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The first shipment of 500 pounds of US beef has arrived in Shanghai and is in the hands of its first Chinese customer after a 14-year import embargo since the end of 2003.
During Chinese President Xi Jinping's visit to the US, President Donald Trump, Commerce Secretary Wilbur Ross, Treasury Secretary Steven T. Mnuchin and officials with the US Trade Representative announced the deal brokered to allow the return of US beef to China on May 11, 2017 as part of the US-China 100-Day Action Plan.
The return of US beef is the first and most important item in the Action Plan, followed by further cooperation in the export of poultry products, financial services, investment and energy.
US beef used to take up the largest share in the Chinese market before the embargo. Today, there is a demand of around 8 million tons of beef in the Chinese market, yet domestic production is only 6 million tons.
The shortage is even starker in the high quality beef market. China has emerged as a major beef buyer in recent years, with imports increasing from 275 million dollars in 2012 to 2.5 billion dollars in 2016.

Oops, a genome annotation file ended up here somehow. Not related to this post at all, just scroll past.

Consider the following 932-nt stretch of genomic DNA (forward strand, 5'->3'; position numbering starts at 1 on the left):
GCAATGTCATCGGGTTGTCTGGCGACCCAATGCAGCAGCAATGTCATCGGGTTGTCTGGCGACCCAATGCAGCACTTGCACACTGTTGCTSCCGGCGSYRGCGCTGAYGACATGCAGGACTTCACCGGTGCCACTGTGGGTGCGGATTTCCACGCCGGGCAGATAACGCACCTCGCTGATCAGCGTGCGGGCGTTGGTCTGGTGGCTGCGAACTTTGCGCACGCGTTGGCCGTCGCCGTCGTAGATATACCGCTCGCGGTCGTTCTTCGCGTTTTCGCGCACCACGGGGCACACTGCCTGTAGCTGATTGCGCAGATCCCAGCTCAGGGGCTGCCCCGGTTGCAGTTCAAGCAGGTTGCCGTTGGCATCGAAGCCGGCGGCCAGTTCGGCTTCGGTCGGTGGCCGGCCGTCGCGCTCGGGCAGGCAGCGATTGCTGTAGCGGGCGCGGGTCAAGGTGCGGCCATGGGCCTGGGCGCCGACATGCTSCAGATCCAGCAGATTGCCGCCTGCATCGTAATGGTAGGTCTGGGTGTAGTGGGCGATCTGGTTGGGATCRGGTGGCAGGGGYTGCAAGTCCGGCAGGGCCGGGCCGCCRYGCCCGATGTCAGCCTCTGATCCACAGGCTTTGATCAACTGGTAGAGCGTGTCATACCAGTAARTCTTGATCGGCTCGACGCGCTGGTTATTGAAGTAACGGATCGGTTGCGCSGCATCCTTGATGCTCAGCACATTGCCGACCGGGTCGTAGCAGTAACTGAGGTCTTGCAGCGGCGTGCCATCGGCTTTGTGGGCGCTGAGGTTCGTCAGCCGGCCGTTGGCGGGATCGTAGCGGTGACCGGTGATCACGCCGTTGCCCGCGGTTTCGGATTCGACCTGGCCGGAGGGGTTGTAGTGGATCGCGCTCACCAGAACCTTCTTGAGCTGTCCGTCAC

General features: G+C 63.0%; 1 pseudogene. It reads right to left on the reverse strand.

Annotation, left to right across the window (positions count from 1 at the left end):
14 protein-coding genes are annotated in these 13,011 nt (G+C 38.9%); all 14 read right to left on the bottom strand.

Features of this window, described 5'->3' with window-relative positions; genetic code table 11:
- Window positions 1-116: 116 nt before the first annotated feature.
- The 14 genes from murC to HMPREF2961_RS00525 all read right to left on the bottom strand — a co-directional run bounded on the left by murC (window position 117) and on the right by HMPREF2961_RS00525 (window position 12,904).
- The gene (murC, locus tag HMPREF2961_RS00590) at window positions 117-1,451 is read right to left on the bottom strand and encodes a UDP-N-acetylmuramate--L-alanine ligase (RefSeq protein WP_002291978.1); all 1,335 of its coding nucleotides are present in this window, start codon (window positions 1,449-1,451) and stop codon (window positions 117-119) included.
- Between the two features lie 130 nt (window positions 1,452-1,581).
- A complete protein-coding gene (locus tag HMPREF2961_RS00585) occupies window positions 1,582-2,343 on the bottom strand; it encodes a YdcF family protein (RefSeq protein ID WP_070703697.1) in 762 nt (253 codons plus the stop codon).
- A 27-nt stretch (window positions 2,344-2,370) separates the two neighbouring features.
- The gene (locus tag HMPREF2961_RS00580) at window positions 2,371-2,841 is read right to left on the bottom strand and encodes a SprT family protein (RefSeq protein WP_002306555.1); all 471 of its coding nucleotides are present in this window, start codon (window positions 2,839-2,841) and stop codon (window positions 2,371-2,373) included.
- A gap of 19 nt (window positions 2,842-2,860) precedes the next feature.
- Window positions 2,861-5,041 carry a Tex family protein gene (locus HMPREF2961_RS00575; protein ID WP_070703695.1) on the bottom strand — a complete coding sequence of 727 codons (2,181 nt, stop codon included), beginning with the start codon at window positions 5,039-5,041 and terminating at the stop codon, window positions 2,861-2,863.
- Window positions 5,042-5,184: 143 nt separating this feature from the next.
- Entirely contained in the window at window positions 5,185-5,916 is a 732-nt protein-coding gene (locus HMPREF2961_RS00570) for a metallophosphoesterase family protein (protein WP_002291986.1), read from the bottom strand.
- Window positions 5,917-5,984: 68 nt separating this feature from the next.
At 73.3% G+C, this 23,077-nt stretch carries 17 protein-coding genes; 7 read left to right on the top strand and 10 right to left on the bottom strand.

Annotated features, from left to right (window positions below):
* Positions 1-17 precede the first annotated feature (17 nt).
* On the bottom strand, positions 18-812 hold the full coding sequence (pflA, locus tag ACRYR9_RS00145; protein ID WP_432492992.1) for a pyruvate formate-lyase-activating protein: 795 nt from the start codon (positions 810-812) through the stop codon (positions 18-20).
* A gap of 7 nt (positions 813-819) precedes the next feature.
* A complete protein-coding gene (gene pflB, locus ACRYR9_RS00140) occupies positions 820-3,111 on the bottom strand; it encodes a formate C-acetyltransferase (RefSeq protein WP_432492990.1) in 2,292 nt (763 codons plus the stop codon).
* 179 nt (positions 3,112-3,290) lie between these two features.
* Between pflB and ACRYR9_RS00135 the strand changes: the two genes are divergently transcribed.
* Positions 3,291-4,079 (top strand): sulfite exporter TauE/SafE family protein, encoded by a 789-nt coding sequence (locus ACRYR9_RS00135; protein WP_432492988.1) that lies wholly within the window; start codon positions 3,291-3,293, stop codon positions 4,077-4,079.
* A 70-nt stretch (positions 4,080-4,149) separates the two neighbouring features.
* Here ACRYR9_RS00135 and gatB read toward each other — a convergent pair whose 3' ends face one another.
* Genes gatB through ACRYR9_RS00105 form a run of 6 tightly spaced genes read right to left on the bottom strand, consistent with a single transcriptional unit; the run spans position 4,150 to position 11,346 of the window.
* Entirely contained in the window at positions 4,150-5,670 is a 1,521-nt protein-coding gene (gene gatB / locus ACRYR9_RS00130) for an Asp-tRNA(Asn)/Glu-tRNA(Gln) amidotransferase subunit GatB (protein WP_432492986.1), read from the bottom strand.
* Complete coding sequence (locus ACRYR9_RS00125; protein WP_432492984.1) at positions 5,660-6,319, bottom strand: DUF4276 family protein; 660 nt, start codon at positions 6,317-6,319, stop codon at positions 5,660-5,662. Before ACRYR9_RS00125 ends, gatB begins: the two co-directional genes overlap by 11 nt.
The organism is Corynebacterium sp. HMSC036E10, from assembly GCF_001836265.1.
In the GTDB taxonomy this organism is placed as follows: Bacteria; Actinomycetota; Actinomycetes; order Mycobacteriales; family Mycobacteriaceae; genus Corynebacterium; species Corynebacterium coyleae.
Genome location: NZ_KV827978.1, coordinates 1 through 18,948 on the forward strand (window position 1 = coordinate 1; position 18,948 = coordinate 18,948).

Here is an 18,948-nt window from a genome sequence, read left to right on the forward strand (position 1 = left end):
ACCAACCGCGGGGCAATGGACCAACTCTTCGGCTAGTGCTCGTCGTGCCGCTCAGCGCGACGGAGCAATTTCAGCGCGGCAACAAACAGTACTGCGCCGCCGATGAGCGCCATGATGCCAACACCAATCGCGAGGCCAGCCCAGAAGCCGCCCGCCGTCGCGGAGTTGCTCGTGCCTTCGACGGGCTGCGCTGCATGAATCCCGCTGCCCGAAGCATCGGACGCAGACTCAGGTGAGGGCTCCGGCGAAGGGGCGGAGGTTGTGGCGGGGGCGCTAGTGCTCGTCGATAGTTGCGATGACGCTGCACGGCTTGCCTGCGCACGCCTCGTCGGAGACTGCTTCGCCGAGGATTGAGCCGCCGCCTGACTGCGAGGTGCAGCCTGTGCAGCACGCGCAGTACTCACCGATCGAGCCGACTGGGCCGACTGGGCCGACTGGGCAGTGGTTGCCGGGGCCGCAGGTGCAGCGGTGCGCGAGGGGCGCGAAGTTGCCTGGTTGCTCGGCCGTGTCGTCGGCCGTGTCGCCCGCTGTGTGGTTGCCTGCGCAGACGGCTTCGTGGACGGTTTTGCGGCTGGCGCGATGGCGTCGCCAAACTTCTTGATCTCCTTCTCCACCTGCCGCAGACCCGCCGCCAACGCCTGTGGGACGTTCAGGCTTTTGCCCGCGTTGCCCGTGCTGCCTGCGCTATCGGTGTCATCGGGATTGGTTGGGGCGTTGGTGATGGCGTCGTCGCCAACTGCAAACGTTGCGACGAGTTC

As the largest beef producer, the US exported more than 5.4 billion US dollars worth last year. US beef will affect the market share of Australian and South America beef, who took the majority of imported beef currently, but more dealers are expected to promote beef consumption and enlarge the market.
Beef producers and processors in Nebraska and Kansas are eligible to ship beef products to China, having followed requirements set forth in the USDA Export Verification Program.
US beef is well accepted by Chinese customers, even though it's often four times the price of local meat.
However, the price will go down when imports come in bulk, according to a representative from TMall, the Alibaba Group's popular online shopping platform.